War Thunder players leaking military documents on game forums (again)

Not for the first time this year – well for the ninth time this year in fact, players of war sim War Thunder have been posting military documents on the official forum of Gaijin Entertainment’s game.

Eurogamer reports that training manuals for the Norinco VT-4 tank were posted online on the 11th of December, followed a day later by a manual for the M2A2 Bradley infantry fighting vehicle.

While both documents are not classified, the Bradley one, in particular, is ‘export controlled’. Both documents were quickly removed by forum moderators.

Gaijin founder Anton Yudintsev pointed out that the M2A2 Bradley manual had been posted elsewhere before it landed at War Thunder saying, “We did our part in helping to limit the leak (but) We can do nothing with what’s happening on other platforms.

Initially, military documents were posted to highlight errors in the vehicles in the game but it now seems like it is becoming a meme to dump sensitive information into the forums.

Cyberdaily reported that the Chinese VT-4 tank crew manual appeared to be for a Thai version of the tank and focused on its autoloader and performance speed and is readily available.

These leaks follow the posting of documents relating to the AH-64 Apache attack helicopter and the Eurofighter Typhoon DA7 earlier this year

War Thunder was first released in 2012 as an open beta where it stayed for four years before an official release in 2016. It is a free-to-play military simulator offering both land and air combat. More advanced weaponry and vehicles can be purchased to improve the base offerings, It is believed to have 30 million subscribers and sees generally 75,000 players playing at any one time.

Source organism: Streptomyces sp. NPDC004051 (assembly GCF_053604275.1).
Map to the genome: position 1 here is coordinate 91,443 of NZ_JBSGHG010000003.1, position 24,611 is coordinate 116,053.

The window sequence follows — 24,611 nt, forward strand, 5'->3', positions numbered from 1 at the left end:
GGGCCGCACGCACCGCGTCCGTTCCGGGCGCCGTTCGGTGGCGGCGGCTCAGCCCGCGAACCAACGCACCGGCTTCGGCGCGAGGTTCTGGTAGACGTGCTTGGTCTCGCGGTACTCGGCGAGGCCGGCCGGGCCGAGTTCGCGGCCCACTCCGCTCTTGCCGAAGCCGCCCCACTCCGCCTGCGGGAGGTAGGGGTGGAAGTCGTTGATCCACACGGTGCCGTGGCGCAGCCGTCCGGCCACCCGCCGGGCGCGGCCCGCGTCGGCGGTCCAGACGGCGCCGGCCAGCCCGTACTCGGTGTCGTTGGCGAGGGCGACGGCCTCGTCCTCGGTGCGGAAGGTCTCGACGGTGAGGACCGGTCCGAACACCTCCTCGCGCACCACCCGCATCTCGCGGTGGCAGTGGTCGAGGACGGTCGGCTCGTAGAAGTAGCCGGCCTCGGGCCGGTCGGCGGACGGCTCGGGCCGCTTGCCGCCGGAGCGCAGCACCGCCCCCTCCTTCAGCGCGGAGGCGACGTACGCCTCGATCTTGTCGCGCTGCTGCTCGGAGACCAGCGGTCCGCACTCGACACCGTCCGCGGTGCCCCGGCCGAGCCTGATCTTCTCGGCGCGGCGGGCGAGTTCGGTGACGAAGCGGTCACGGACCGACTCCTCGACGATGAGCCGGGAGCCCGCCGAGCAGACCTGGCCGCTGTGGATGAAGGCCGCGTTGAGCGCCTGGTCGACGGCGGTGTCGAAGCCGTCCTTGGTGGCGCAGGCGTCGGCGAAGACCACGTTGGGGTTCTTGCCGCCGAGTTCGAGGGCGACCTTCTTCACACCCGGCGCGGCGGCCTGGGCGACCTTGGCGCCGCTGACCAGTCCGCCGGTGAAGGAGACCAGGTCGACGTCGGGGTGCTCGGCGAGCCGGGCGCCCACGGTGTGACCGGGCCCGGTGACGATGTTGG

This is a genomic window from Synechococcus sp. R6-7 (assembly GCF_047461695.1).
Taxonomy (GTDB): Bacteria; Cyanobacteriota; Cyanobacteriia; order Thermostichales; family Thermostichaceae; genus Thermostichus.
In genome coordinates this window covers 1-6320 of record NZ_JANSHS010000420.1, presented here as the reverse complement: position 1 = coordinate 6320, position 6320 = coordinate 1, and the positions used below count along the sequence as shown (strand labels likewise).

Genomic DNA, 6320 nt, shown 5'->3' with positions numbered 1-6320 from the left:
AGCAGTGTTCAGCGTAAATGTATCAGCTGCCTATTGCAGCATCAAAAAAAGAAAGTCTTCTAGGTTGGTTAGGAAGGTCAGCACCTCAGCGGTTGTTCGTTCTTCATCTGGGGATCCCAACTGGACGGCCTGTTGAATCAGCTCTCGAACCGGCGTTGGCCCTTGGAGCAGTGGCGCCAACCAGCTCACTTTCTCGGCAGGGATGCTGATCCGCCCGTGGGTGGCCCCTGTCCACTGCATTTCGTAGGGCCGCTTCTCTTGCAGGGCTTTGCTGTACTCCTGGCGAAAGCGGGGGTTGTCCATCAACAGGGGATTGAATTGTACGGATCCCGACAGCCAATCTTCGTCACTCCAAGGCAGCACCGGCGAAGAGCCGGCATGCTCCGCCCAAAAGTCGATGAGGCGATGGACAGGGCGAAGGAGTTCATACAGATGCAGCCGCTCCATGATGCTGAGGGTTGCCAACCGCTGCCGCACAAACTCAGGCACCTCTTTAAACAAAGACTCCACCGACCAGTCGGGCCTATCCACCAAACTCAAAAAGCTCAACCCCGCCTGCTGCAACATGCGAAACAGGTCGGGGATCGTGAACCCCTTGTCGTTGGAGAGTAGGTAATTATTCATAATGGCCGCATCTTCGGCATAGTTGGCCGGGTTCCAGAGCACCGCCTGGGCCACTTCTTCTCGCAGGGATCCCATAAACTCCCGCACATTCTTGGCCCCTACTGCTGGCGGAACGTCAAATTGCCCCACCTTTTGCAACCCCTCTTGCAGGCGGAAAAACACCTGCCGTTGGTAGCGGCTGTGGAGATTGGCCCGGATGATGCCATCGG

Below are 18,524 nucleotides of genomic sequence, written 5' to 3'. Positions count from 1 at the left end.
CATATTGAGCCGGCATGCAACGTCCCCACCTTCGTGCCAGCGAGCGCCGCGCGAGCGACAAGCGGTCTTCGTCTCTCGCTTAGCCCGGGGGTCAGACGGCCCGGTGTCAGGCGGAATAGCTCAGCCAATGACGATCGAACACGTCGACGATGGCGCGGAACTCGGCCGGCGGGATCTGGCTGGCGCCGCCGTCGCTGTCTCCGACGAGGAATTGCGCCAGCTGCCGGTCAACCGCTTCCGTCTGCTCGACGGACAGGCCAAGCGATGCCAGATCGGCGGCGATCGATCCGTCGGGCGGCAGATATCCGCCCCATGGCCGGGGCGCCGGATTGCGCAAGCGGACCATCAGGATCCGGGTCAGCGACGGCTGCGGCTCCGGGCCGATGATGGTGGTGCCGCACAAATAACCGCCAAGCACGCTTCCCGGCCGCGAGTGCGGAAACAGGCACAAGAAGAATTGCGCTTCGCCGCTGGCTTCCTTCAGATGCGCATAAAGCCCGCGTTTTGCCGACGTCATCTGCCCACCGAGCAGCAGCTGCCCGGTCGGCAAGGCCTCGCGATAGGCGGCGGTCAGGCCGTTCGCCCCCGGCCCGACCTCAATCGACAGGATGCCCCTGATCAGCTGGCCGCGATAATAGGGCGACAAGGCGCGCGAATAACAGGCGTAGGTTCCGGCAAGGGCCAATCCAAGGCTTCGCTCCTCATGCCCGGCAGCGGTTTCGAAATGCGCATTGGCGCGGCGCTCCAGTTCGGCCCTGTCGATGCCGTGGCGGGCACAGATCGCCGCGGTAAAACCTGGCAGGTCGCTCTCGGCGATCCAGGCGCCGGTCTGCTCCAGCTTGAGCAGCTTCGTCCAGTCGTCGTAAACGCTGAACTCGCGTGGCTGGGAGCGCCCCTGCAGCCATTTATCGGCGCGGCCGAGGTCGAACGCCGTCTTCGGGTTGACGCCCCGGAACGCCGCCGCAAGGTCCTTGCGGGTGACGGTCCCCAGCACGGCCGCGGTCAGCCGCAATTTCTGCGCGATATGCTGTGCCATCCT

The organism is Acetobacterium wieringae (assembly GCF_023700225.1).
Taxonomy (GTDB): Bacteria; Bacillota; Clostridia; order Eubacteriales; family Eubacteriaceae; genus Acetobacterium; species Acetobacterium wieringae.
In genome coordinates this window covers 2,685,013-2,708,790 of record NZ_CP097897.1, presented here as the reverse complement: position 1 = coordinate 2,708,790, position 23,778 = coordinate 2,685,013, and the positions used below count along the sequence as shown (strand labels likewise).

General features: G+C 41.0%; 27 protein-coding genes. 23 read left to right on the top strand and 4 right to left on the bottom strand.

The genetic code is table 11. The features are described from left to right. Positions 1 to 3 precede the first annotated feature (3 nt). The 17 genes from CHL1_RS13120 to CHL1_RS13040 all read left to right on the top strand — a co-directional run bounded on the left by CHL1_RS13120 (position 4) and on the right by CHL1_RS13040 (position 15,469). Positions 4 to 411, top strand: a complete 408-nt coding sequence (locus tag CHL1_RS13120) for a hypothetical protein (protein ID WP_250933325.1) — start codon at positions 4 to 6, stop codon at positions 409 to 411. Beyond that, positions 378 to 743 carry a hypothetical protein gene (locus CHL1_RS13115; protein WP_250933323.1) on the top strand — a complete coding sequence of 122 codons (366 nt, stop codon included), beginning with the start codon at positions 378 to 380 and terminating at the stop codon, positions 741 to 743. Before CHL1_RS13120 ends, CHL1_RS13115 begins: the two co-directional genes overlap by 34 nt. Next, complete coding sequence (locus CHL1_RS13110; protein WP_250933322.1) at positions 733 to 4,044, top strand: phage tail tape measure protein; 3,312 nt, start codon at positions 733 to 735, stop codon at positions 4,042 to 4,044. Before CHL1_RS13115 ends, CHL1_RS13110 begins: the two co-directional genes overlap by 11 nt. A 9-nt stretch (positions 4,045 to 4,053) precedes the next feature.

The gaming industry has been beset by a leaking culture in 2023, with the trailer for GTA6 leaked ahead of its premiere, right down to the dumping of the contents of the Insomniac Games server onto the internet by hackers.

Featured image: Gaijin Entertainment

Paul McNally

Paul has been around consoles and computers since his parents bought him a Mattel Intellivision. He spent over a decade as editor of popular print-based video games and computer magazines, including a market-leading PlayStation title. Has written gaming content for GamePro, Official Australian PlayStation Magazine, PlayStation Pro, Amiga Action, Mega Action, ST Action, GQ, Loaded, and the Daily Mirror. Former champion shoot ’em-up legend.

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